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Free Agent Scorecard
Posted By Joel Brigham On July 2, 2012 @ 4:00 pm In All,NBA | No Comments
We’re officially one day into the 2012 free agency period, and plenty has already gone down. Here’s a quick look at, and analysis of, the deals that have already gotten done, with a nod to a few more that could be close:
(All the following numbers are approximate and based mostly on various reporters’ sources’ information. If the dollar amounts end up being a little bit different than listed here, it would be understandable).
Kevin Garnett, 3 years, $34 million, Boston Celtics – We heard about this one getting done before negotiations were even supposed to begin, but there was always a sense that KG would come back to play at least a couple more years in Boston. Right off the bat there was speculation that his $11-12 million annual salary would set the bar for other older (yet capable) free agents like Tim Duncan and Steve Nash. Based on Steve Nash’s standing offer from Toronto (see below), it looks like that was spot on.
This deal makes plenty of sense for Boston since Paul Pierce has two more years on his own deal; no point blowing something up to rebuild when the team is already pretty close to being a championship team as it is. Yes, they’re old, but there’s still a window there. Don’t restructure a roster until you absolutely have to. Next up: getting Ray Allen and Jeff Green to re-up.
Gerald Wallace, 4 years, $40 million, Brooklyn Nets – Wallace was the first player to “officially” agree to terms on a deal this year, so it hopefully is not an ominous sign of things to come that he was also the first to get massively overpaid. Wallace has always been underpaid throughout his career, but now that he’s making $10 million a year it’s hard to envision him earning that. Still, the Nets need to nail down veteran talent to convince Deron Williams to return to Brooklyn. Wallace is admittedly that, and considering it cost them what ended up being the #6 pick in this year’s draft to trade for Crash a few months ago, they obviously didn’t want to have him just walk away. It’s good that they kept him, but they overpaid to do so.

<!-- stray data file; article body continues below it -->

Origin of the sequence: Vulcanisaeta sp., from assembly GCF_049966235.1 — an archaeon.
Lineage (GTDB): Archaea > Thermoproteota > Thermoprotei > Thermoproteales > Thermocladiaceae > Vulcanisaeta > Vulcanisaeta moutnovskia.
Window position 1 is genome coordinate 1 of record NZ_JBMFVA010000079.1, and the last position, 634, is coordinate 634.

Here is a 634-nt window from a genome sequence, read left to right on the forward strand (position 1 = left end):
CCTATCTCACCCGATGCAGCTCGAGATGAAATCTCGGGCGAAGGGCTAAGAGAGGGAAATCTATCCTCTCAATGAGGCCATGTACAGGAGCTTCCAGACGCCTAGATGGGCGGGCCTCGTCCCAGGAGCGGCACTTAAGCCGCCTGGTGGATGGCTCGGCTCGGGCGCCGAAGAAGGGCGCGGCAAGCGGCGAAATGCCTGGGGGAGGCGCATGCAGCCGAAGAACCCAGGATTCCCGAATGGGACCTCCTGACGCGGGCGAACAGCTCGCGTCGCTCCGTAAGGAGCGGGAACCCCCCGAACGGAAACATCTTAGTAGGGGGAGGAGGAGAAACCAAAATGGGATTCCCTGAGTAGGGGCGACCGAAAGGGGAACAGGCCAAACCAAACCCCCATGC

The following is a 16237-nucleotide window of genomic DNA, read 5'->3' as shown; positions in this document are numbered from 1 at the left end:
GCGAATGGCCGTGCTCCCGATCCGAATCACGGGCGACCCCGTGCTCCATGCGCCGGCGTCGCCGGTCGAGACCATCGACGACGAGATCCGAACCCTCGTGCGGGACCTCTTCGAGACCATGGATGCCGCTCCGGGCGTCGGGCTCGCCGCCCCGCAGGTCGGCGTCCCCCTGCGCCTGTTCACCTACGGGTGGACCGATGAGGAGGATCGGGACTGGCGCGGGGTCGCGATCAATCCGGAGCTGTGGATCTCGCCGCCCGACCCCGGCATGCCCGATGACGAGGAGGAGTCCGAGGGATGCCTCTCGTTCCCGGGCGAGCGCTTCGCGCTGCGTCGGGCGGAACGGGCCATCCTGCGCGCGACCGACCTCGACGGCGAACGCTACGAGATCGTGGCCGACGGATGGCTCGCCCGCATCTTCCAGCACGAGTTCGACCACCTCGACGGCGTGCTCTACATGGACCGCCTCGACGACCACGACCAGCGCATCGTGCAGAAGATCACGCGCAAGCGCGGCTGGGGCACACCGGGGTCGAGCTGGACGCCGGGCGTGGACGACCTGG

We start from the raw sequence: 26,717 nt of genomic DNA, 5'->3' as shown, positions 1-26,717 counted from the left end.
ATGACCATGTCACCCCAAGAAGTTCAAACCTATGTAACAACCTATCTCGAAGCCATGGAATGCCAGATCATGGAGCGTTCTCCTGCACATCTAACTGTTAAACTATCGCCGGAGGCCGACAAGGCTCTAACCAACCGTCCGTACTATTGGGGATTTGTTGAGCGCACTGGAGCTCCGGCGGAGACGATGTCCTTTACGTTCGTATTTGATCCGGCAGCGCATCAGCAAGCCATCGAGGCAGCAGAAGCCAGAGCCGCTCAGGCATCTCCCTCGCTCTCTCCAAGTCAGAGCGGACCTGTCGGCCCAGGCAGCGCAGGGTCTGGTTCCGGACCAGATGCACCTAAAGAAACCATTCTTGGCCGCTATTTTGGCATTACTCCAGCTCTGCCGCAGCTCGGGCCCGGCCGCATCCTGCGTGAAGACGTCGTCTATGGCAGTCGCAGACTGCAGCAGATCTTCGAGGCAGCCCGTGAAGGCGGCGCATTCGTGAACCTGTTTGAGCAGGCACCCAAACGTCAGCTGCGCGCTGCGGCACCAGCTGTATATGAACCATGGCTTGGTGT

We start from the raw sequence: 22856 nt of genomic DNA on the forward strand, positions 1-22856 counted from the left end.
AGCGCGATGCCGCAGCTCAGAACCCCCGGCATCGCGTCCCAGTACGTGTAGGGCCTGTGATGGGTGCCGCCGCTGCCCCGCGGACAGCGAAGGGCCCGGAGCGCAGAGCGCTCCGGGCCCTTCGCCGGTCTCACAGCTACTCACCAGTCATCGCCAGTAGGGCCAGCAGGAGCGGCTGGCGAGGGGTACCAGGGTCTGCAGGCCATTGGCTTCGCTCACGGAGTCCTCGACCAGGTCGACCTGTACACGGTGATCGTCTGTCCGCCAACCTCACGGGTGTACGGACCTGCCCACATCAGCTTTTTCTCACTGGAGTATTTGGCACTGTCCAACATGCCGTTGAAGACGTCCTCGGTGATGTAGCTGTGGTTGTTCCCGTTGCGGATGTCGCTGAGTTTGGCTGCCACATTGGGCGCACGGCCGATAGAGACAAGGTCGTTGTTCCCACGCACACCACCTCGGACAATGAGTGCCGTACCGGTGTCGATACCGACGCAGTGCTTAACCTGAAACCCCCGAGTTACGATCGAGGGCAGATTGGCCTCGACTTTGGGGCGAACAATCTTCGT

Roy Hibbert, 4 years, $58 million (offer sheet), Portland Trail Blazers – The Indiana Pacers were hoping and praying that Hibbert wouldn’t sign a max offer sheet because they really didn’t want to pay him that much. He averaged only about 14 ppg and 9 rpg last season in Indy, yet he’ll be making almost as much money as Kevin Durant next season. There has always been a premium on size, however, and the Blazers clearly wanted a franchise center to stick next to LaMarcus Aldridge. Hibbert would be it, even if it meant overpaying to get him. Sources say Hibbert is leaning towards Portland right now because of the respect they showed him with the big money (the Pacers never did offer him max dollars), but it’s hard to envision Indiana not matching the offer sheet. They have started looking at other free agent centers, however, just in case.
Nicolas Batum, 4 years, $45-50 million (offer sheet), Minnesota Timberwolves – Like with any restricted free agent, the Timberwolves had to overshoot Batum’s value a little (okay, a lot) to ensure that his former team, the Portland Trail Blazers, would not match the offer sheet. While Batum is undeniably talented and an argument could be made pretty easily that he’s got more to give as a player than what he was able to show in Portland, this is a huge chunk of change. The scary thing for the Blazers is that they’ll have to decide on matching this within the same time frame that they’ll be waiting for Indiana to make a call on Hibbert. They might not be able to splurge on both, so it’ll be interesting to see how they deal with everything.
For Minnesota, though, they’ll have the shooting guard they’ve been wanting for a couple of seasons now, even if it cost a pretty penny to get it done.
Omer Asik, 3 years, $25.1 million (offer sheet), Houston Rockets – For an overly-detailed opinion about where this offer sheet is headed, just read what I wrote yesterday about this back-loaded “poison pill” contract offer. In short, though, Houston structured this thing to make it nearly impossible for Chicago to match it. Asik will make $5 million and $5.2 million the first two years of this contract, then $14.9 million in the final year. For the Bulls, that would mean either huge luxury tax penalties in 2014-2015 or paying Boozer amnesty money to keep a backup center. Chicago GM Gar Forman keeps saying he’ll match, but that might not be financially possible.